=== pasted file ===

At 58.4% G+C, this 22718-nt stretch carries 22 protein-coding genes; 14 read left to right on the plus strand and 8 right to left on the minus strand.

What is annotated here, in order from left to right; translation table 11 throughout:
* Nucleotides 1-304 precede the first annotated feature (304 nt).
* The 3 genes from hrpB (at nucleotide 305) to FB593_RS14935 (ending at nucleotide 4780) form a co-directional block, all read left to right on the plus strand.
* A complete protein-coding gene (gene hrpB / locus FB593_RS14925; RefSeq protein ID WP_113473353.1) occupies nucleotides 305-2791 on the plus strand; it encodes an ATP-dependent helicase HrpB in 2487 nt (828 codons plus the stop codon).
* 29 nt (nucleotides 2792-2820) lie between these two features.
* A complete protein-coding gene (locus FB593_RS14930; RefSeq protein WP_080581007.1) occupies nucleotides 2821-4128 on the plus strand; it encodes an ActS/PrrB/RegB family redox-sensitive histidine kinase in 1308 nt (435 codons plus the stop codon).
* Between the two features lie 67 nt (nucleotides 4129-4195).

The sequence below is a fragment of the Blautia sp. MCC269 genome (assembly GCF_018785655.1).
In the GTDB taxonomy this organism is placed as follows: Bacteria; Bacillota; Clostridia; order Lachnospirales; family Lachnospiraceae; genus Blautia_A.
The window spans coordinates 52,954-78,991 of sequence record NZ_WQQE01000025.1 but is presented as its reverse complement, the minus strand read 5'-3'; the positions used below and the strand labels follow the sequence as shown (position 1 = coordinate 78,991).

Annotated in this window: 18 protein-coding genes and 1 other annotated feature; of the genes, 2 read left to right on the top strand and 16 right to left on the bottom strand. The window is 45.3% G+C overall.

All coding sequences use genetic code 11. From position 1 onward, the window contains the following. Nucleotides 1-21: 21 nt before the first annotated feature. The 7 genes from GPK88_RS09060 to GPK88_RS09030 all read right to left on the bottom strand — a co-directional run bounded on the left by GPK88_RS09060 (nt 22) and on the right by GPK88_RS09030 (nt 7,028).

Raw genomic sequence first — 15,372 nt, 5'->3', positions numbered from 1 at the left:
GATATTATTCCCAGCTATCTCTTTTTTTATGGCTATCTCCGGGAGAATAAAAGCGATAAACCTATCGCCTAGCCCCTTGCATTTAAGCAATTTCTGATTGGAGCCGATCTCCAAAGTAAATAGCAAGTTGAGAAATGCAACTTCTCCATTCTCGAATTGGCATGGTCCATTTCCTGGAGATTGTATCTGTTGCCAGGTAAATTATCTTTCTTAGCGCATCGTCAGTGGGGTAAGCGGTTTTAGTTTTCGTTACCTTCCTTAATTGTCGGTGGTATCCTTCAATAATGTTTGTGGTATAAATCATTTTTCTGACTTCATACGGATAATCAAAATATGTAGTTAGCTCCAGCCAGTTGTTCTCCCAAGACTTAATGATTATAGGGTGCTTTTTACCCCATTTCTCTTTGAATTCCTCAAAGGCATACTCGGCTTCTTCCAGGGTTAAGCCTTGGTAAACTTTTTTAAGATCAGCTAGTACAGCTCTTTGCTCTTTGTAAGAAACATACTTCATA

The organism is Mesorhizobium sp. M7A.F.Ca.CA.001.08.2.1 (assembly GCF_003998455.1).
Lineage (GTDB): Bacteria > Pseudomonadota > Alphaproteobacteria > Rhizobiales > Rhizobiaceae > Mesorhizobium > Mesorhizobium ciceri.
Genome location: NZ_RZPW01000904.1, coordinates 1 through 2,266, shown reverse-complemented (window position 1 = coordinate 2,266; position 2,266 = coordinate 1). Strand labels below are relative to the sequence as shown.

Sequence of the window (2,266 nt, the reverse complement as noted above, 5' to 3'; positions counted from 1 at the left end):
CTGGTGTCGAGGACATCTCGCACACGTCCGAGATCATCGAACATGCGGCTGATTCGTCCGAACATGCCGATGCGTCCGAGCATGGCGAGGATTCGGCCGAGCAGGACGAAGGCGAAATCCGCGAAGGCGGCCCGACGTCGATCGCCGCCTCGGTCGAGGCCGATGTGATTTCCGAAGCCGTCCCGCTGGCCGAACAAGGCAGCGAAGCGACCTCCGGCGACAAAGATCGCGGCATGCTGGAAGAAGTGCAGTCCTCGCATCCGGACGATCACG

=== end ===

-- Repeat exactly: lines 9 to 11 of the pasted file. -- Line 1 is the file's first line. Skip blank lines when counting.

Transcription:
The sequence below is a fragment of the Blautia sp. MCC269 genome (assembly GCF_018785655.1).
In the GTDB taxonomy this organism is placed as follows: Bacteria; Bacillota; Clostridia; order Lachnospirales; family Lachnospiraceae; genus Blautia_A.
The window spans coordinates 52,954-78,991 of sequence record NZ_WQQE01000025.1 but is presented as its reverse complement, the minus strand read 5'-3'; the positions used below and the strand labels follow the sequence as shown (position 1 = coordinate 78,991).